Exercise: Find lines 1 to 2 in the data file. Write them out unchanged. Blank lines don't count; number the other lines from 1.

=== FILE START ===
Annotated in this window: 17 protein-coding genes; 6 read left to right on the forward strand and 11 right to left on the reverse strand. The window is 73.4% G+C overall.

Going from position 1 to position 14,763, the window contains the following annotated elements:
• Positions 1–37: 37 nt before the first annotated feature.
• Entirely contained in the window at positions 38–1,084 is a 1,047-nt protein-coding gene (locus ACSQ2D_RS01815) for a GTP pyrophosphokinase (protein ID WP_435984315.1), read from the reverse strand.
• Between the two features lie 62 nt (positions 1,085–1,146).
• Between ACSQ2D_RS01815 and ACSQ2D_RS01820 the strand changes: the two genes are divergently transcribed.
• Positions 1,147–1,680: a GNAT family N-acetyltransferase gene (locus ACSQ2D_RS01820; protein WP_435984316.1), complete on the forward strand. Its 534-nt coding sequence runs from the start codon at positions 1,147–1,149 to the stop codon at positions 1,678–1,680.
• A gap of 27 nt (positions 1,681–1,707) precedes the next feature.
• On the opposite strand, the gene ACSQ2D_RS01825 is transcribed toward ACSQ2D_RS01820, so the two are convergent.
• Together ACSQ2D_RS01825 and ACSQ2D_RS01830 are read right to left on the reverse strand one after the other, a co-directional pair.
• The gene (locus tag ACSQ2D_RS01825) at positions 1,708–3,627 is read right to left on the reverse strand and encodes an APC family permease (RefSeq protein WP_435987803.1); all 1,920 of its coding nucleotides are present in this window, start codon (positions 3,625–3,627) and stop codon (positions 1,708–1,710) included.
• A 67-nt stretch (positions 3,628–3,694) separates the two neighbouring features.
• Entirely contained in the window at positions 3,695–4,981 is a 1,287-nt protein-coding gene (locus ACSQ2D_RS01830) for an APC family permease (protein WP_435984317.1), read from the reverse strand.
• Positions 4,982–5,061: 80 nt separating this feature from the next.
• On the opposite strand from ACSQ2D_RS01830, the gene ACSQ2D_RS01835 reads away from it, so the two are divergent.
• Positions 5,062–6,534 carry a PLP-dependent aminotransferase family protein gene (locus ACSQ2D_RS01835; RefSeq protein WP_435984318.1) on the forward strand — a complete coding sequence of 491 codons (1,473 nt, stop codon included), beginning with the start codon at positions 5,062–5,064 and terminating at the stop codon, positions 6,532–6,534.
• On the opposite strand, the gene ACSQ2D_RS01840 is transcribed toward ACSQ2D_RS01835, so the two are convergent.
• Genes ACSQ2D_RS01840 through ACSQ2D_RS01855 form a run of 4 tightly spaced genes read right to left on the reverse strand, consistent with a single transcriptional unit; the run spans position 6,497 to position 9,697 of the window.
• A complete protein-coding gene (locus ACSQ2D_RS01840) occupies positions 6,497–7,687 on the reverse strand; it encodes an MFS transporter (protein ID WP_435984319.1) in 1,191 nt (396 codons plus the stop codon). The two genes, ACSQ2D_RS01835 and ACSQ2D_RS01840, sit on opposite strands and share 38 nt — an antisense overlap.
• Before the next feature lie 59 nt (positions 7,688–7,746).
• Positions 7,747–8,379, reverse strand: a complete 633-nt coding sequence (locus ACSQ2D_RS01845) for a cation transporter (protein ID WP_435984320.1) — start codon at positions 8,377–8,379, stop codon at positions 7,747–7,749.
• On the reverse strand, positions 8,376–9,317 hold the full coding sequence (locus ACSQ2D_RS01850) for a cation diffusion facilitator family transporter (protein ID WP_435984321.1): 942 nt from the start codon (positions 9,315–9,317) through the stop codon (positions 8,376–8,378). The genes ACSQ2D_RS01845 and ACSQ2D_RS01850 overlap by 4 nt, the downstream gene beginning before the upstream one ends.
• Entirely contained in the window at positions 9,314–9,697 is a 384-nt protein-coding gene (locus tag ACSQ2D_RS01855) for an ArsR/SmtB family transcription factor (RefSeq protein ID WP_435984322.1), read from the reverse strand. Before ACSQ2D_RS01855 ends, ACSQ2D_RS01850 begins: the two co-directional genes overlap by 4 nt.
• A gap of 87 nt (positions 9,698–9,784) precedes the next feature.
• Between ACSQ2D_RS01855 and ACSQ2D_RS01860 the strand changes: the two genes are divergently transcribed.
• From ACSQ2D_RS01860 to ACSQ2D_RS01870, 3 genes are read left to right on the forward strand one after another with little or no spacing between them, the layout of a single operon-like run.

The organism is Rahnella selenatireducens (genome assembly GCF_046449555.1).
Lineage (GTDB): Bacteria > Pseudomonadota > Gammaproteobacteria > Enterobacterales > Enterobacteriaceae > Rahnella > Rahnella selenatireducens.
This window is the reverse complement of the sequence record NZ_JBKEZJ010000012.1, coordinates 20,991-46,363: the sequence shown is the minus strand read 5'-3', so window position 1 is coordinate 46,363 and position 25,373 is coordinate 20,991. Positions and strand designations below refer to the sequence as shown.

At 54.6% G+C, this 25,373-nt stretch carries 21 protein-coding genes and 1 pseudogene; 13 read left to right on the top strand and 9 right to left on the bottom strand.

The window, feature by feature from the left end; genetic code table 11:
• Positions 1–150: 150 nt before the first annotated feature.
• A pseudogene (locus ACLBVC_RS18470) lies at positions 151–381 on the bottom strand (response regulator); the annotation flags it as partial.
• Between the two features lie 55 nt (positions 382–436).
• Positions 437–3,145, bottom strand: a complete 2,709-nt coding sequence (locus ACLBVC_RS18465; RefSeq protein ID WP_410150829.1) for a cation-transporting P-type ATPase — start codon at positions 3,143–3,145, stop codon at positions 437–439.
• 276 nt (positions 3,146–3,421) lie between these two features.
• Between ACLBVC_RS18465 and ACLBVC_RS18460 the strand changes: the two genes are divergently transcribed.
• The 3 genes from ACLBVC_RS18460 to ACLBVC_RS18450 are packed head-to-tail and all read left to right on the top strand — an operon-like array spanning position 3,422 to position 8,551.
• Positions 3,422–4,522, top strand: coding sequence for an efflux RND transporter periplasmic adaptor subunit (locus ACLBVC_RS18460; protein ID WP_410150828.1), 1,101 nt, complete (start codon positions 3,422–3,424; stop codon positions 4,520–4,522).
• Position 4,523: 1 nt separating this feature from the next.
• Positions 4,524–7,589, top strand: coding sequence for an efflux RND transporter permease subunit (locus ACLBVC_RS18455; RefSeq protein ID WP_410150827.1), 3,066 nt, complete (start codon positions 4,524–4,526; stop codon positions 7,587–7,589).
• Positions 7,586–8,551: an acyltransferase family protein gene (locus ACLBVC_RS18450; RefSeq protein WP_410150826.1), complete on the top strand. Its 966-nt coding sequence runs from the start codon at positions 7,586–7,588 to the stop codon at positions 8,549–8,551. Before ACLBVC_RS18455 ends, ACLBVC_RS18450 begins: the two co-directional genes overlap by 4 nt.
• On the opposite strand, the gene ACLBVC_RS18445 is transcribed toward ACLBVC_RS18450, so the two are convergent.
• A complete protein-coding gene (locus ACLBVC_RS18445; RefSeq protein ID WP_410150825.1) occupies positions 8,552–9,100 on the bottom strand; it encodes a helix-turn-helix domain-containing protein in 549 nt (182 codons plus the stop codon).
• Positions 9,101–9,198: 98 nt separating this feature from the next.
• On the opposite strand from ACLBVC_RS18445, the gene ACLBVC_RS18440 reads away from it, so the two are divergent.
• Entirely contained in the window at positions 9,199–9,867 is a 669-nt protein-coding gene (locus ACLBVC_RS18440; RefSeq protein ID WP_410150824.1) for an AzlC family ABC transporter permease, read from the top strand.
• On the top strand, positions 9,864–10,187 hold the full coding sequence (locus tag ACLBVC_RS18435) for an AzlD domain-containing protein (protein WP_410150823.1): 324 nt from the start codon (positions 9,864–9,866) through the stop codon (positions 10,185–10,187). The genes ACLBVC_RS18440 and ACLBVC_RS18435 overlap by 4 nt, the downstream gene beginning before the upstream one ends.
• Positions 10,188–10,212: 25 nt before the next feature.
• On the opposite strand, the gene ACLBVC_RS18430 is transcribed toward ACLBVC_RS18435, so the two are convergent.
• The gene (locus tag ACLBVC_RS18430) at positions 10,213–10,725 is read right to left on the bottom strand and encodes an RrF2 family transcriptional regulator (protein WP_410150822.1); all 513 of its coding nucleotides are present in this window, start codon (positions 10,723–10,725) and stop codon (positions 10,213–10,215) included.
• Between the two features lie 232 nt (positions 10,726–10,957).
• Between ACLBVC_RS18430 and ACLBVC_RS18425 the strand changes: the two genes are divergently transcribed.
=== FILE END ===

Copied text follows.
Annotated in this window: 17 protein-coding genes; 6 read left to right on the forward strand and 11 right to left on the reverse strand. The window is 73.4% G+C overall.

Going from position 1 to position 14,763, the window contains the following annotated elements: